That said, a starting point for most healthy individuals is 30% of calories from fat each day. That means if your body requires 2,000 calories/day to maintain good health and weight, you should aim for 66-67 grams of fat each day. Remember, this is just a starting point.

Equation: 2,000 (the number of calories you need) x .3 (30% of calories from fat) / 9 (the number of calories in each gram of fat) = your daily goal of fat in grams.

It is surprisingly easy to overconsume fat. Restaurant foods are the biggest contributors as well as packaged chips and baked goods. But it is also easy to underestimate how much oil you add to a sauté pan or how much butter you spread on your toast.

Here is an easy way to see how much fat you are consuming: without making any changes to your usual diet, log your meals, snacks, and drinks into an online food journal that will calculate your macronutrients. Do this for a handful of days (at least 3, no more than 7) where you are eating your “usual” diet. You can make any necessary adjustments from there.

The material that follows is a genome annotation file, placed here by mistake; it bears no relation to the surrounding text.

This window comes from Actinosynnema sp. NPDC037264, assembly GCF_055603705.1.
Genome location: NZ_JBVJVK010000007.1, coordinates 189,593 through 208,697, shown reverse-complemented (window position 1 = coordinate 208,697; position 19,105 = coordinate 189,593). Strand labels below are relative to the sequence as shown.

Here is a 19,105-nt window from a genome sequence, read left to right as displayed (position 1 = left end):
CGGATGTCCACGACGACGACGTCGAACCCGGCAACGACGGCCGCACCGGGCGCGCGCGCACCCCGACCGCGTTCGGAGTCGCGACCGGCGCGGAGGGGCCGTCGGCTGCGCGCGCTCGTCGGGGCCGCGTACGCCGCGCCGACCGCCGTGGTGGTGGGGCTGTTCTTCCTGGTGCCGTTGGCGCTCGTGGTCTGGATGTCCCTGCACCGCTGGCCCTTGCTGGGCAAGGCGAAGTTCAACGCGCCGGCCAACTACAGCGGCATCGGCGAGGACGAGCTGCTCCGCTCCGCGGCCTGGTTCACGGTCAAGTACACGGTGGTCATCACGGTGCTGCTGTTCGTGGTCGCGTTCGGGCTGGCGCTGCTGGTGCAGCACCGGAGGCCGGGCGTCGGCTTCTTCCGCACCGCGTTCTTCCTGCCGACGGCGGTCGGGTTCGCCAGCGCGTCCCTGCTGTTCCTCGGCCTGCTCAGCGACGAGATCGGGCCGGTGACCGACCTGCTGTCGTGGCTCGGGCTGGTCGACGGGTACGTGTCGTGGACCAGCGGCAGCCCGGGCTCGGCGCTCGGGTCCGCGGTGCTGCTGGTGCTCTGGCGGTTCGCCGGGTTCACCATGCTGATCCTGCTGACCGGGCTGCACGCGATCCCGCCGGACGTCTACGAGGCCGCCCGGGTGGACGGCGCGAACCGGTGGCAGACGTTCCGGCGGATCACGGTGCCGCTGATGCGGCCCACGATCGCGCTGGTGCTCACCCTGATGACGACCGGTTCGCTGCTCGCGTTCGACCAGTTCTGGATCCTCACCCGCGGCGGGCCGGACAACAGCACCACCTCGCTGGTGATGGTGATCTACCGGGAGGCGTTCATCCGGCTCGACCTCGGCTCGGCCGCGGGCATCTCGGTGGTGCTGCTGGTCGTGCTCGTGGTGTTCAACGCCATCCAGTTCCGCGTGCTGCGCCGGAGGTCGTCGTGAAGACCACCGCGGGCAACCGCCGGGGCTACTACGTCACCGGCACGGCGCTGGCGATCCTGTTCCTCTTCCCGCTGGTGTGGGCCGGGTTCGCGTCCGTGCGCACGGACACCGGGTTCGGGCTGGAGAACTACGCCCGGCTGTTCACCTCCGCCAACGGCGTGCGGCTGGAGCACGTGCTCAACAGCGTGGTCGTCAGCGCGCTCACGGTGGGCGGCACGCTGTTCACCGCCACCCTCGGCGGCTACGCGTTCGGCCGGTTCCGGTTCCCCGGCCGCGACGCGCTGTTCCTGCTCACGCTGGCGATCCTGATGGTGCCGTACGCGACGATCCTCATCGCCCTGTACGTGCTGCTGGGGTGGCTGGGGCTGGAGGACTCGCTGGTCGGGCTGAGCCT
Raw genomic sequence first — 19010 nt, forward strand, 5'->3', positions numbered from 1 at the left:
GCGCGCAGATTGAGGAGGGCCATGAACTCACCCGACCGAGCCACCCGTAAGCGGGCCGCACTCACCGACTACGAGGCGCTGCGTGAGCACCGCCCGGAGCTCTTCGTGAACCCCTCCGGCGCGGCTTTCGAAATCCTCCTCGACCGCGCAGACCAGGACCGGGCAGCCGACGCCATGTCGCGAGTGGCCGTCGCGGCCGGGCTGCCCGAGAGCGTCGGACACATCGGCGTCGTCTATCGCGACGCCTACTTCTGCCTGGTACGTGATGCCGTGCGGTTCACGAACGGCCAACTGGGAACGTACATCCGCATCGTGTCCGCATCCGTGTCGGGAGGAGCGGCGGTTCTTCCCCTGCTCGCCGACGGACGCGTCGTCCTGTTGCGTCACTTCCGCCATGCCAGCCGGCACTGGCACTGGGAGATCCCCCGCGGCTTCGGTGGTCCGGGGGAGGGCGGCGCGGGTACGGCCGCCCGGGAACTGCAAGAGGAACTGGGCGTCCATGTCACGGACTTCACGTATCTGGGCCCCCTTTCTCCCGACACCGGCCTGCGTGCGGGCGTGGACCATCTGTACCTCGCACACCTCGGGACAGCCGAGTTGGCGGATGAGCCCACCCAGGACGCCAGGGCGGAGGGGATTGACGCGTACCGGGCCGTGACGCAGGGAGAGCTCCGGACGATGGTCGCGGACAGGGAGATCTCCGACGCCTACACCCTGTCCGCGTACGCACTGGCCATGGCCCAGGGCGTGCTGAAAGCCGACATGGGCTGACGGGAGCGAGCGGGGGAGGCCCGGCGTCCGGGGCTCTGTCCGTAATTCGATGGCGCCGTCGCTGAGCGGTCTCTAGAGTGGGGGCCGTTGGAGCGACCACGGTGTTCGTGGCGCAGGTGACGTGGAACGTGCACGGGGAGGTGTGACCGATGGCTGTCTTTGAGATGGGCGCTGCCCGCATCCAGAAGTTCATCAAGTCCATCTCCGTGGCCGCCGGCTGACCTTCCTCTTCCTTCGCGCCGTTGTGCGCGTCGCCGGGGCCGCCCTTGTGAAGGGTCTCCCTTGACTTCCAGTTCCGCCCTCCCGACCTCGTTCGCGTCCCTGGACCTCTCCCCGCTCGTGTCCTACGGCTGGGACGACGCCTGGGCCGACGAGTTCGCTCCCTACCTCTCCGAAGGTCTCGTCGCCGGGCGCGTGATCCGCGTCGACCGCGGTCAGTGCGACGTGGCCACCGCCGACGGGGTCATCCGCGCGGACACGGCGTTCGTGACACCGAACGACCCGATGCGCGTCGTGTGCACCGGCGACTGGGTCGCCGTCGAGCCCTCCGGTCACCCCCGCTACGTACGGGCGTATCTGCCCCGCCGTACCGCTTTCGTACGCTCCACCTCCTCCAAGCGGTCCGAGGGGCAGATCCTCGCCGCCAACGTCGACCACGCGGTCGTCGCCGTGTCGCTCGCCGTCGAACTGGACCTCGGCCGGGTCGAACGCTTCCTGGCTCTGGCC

You are welcome to use the online “Food and Mood” journal that I provide to my patients. What I love about this food journal is the vast amount of pre-loaded foods as well as the capability to calculate micronutrients.


Which oils are best for cooking?

When choosing a cooking oil, you will want to consider the flavor but also the smoke point. The smoke point is the temperature at which the integrity of the oil begins to break down and oxidize, potentially contributing to damaged cells and inflammation when consumed.


Smoke points for healthy cooking oils:

Avocado oil, virgin/refined: 375 F / 520 F

Butter, virgin/refined (ghee): 302 F / 485 F

Olive oil, virgin/refined: 350 F / 465 F

Coconut oil virgin/refined: 350 F / 400 F

Palm oil or shortening: 450 F

Beef tallow: 400 F

Lard: 370 F

Macadamia oil: 410 F

Walnut oil, virgin/semirefined: 320 F / 400 F

Sesame oil, virgin/semirefined: 350 F / 450 F

Almond oil: 420 F


Note: When sautéing on “medium”, your oil will generally rise to a temperature of 300-350 F. When cooking on “high”, your oil will generally not exceed 400 but can get up to 450 depending on the pan and length of cook time (such as searing a steak in a cast iron or stainless-steel skillet). This makes many of the above choices suitable for a wide variety of cooking tasks!

If you accidentally allow your oils to heat up too much before you begin cooking and start to see smoke, it is best to start over with new, fresh oil. Even if an oil does not reach its smoke point, the process of being heated can speed up future oxidation. This is fine if you will be consuming the oil quickly, but for this reason, do not reuse cooking oils for future meals.


I hope this overview of fats has been helpful to you on your health journey! If you have questions about how this information may apply specifically to you, you may schedule a free consultation with Dr. Zitt here.